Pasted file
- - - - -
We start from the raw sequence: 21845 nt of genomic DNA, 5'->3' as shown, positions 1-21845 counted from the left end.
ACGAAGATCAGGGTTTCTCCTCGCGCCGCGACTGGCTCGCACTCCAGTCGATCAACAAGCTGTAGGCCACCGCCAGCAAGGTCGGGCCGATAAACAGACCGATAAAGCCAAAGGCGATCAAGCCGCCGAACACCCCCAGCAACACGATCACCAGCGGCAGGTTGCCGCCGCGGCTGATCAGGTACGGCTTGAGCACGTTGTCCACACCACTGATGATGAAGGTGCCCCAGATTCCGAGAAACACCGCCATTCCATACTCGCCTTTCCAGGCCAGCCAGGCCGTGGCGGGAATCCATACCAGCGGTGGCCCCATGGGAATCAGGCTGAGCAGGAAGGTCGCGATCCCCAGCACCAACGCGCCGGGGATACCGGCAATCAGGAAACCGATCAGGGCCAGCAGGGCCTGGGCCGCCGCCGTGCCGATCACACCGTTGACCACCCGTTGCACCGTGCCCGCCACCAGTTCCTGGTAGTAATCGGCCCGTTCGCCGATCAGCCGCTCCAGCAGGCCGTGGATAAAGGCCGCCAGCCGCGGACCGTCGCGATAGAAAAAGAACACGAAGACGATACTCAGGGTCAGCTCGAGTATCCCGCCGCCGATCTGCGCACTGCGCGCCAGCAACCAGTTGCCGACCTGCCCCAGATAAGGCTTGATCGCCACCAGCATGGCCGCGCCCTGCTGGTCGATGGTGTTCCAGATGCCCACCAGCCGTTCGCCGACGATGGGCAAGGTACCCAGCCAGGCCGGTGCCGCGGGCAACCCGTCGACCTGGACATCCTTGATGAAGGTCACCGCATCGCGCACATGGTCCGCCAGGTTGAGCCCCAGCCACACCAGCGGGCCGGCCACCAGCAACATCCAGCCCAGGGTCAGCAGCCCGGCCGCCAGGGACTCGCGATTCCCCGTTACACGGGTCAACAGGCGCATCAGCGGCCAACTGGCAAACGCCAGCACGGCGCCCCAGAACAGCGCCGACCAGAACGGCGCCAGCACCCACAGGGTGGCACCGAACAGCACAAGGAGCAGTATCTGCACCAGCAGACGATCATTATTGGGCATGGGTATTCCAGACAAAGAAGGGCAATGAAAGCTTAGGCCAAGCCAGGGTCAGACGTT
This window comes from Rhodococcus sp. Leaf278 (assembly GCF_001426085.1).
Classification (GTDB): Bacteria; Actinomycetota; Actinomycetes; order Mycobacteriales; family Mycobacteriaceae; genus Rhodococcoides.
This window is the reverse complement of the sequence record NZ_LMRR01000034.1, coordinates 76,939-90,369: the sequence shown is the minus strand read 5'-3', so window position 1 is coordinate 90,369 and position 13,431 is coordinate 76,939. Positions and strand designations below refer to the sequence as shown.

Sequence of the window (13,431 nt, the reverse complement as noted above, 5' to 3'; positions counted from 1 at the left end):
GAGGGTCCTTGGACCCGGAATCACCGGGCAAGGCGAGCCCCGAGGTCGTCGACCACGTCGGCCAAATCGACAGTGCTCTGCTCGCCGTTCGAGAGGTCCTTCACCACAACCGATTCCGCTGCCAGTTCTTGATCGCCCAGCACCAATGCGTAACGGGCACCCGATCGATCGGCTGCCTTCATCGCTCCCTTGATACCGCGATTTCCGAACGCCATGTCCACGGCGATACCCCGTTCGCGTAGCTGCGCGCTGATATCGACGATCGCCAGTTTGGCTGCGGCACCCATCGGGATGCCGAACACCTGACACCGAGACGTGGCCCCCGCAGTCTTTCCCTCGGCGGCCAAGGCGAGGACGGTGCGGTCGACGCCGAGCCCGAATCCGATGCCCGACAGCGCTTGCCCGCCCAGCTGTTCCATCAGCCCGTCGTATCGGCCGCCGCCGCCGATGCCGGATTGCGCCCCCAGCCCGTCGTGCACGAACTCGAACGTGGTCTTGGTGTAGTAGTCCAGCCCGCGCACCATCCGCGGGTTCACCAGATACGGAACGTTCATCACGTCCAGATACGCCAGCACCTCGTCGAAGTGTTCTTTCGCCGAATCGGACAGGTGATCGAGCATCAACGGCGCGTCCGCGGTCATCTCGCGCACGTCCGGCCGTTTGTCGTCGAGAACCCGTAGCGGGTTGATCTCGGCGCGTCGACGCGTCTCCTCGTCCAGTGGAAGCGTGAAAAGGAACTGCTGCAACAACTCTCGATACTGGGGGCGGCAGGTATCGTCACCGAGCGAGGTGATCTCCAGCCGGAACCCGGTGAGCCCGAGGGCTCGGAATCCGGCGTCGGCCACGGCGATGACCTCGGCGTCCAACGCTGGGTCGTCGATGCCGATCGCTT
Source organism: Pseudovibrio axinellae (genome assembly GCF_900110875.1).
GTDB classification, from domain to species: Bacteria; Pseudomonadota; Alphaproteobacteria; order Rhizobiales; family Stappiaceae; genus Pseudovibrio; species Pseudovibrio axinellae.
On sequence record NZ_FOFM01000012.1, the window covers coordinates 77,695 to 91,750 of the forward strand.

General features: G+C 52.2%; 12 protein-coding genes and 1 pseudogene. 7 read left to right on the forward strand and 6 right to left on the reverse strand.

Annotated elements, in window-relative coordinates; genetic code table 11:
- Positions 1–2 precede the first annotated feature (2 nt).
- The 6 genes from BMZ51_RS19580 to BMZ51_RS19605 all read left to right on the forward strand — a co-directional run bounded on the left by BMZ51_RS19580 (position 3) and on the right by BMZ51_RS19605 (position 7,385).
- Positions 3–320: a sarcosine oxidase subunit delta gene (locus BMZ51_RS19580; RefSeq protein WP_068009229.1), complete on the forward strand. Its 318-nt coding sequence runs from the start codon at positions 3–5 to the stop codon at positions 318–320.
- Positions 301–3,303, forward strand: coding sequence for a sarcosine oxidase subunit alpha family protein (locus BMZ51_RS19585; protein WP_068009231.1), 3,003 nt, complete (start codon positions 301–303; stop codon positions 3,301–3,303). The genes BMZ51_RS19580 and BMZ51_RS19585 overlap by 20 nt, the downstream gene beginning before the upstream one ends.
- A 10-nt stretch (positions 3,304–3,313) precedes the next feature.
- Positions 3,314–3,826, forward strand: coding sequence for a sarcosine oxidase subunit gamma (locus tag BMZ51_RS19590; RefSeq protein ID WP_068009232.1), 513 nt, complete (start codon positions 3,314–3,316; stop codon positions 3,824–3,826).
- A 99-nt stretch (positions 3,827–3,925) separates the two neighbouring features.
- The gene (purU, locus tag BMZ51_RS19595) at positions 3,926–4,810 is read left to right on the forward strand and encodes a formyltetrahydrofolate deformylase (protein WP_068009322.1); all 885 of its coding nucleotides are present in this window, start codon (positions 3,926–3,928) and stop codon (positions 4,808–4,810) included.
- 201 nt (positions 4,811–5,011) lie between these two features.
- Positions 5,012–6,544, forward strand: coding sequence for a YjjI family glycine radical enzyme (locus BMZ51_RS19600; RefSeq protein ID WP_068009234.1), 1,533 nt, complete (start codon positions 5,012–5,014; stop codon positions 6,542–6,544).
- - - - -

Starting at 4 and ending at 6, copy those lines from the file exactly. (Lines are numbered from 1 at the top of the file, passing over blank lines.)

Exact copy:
Classification (GTDB): Bacteria; Actinomycetota; Actinomycetes; order Mycobacteriales; family Mycobacteriaceae; genus Rhodococcoides.
This window is the reverse complement of the sequence record NZ_LMRR01000034.1, coordinates 76,939-90,369: the sequence shown is the minus strand read 5'-3', so window position 1 is coordinate 90,369 and position 13,431 is coordinate 76,939. Positions and strand designations below refer to the sequence as shown.

Sequence of the window (13,431 nt, the reverse complement as noted above, 5' to 3'; positions counted from 1 at the left end):